Caesar then marches on Bratuspantium, the main town of the Bellovaci, whose inhabitants quickly come out to surrender. The Aedui intercede on the Bellovaci’s behalf, saying they had been duped into rebellion and asking Caesar to show his customary clemency. Caesar does so, accepting 600 hostages and all their weapons. Then he marches on to the territory of the Ambiani who also immediately surrender.

The Nervii, however, under their leader Bogduonatus, resolved to fight and recruited allies including the Atrebates and Viromandui. Caesar marches into their territory and learns their plans. He starts making a camp on a plain by the river Sambre (modern scholars identify this with the river Selle). With great speed the Nervii attacked the Romans making camp and almost overwhelmed them, leaving them no time to properly arm. The battle was on a knife edge.

Caesar grabbed a shield, made his way to the front line and quickly organised his forces while the commander of the Tenth Legion attacked the Nervian camp. Then the two legions who ‘d been guarding the Roman baggage train arrived and helped to turn the tide of the battle. The Nervii are almost completely wiped out, reduced from a fighting force of 60,000 to 500 (28).

The Nervii’s allies, the Aduatuci, had been en route to join them. If they’d arrived in time they probably would have secured a Roman defeat. But hearing of the Nervii defeat they turned round and marched back to their own territory, concentrating their population in one town which they fortified. Caesar besieges it. When they see the siege towers being moved towards the town the Aduatuci decide the Romans must be aided by divine powers to build and move such juggernauts and so beg for clemency and agree to hand over all their weapons.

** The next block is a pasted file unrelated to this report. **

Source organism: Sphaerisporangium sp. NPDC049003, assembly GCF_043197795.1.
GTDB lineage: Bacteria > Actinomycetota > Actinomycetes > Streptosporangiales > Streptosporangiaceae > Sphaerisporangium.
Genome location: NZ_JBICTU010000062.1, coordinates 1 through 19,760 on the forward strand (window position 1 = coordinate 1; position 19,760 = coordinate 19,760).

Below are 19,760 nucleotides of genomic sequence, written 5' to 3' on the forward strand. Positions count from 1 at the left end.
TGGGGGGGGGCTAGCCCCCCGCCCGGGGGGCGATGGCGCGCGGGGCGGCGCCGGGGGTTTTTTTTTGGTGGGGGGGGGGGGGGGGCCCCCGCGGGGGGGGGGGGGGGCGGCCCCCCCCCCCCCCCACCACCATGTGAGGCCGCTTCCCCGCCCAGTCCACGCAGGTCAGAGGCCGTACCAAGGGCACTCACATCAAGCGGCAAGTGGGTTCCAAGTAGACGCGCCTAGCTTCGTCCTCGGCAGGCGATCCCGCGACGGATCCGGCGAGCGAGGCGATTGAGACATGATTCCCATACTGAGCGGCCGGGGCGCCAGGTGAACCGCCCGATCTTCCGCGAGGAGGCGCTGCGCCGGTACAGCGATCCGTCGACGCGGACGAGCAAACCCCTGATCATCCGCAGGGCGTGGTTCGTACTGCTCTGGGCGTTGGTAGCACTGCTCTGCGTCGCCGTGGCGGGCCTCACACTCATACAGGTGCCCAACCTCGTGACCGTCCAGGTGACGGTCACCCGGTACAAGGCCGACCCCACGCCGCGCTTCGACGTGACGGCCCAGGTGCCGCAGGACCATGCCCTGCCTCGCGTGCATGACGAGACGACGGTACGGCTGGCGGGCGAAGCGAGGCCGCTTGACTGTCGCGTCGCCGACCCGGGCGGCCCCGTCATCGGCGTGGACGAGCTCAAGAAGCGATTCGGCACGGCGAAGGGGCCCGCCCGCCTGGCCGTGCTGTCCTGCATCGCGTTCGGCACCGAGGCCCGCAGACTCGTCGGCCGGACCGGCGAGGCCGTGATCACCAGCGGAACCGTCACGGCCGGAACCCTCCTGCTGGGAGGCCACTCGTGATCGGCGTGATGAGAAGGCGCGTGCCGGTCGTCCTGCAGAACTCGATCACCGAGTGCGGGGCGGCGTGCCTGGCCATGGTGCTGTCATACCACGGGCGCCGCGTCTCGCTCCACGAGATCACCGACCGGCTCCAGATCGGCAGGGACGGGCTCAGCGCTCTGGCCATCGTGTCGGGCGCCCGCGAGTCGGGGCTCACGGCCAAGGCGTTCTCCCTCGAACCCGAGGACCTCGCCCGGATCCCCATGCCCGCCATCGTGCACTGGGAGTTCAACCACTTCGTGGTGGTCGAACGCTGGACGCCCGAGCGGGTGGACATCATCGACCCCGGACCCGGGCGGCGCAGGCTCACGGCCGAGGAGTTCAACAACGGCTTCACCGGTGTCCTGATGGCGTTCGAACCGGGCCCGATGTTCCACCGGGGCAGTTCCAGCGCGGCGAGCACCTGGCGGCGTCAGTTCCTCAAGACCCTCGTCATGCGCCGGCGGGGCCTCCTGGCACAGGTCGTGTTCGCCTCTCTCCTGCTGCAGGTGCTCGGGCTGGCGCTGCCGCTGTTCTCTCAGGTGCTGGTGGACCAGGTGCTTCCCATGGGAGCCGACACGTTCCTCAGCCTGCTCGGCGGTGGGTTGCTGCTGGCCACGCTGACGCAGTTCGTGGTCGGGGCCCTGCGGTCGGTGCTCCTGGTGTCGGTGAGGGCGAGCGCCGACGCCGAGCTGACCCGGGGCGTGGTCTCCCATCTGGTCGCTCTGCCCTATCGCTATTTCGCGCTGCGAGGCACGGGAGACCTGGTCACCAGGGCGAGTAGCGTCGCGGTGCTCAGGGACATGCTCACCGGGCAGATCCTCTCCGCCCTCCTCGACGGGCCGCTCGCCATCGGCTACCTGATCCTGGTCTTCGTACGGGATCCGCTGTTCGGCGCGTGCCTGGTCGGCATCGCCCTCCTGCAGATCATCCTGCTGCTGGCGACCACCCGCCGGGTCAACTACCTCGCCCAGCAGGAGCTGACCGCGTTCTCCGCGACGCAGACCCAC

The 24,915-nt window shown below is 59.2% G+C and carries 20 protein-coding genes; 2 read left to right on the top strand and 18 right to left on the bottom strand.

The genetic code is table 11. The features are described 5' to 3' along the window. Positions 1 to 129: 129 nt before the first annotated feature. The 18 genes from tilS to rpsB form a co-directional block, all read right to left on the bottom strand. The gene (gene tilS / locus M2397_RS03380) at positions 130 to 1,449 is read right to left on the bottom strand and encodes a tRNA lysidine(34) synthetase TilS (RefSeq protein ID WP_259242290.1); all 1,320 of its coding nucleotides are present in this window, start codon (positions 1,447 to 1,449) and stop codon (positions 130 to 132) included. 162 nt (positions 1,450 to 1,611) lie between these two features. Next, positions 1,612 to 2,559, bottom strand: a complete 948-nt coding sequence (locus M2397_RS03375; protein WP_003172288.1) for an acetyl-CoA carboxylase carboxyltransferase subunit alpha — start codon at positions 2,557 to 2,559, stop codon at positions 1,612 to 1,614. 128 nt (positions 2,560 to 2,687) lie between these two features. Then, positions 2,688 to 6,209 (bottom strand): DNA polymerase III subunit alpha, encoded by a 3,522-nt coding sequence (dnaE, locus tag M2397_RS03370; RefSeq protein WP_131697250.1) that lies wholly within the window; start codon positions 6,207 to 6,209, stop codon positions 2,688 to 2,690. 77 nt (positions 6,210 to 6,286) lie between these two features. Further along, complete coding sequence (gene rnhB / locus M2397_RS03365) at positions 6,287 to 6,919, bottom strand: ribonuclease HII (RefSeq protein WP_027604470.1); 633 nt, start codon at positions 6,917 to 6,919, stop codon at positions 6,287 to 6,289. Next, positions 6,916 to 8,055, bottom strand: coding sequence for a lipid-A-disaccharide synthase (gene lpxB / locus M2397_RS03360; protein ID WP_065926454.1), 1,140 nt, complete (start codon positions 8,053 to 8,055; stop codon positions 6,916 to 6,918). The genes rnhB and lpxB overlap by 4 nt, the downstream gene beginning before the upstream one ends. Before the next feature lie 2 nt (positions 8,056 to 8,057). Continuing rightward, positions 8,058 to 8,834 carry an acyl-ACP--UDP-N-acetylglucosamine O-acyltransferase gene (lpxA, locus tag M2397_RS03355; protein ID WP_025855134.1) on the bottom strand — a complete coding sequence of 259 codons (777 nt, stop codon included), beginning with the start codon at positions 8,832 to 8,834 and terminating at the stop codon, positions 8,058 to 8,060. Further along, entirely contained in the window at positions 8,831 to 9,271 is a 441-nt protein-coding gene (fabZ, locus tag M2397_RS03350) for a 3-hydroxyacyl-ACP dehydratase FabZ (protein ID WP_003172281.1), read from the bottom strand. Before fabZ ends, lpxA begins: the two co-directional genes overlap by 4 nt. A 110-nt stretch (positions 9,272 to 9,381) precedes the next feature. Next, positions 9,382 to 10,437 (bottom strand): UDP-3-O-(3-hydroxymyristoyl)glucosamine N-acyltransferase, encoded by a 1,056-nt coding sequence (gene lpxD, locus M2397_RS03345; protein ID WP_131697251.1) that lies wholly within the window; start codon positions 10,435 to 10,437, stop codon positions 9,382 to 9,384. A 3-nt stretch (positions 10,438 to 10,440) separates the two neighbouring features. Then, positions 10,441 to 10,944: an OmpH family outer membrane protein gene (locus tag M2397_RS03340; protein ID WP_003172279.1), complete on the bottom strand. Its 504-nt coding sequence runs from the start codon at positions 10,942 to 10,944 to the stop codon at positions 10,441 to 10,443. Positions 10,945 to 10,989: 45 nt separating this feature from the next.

However, they had treacherously kept a third of their weapons and that night sallied forth and attacked the Roman camp. The Romans rallied and killed about 4,000 Aduatuci after which they retreated back into the town. Next morning the Romans broke down the town gates and took the town, selling the entire population of 53,000 into slavery.

34: Suppression of the ocean states

Caesar had sent Publius Crassus against the tribes which lived alongside the great Ocean i.e. the Atlantic, being the Veneti, Venelli, Osismi, Curiosolitae, Esubii, Aulerci and Redones, and Crassus now reported that they had all been brought into subjection to the power of Rome.

35: Fifteen days’ thanksgiving in Rome for Caesar’s achievements

The end of the campaign season. Caesar’s victories being peace to all Gaul and are known to tribes beyond the Rhine who sue for peace, sending hostages and promising to obey. As he does at the end of each campaign season, Caesar puts his troops into winter quarters and returns to see to his other provinces, namely Cisalpine Gaul and Illyricum.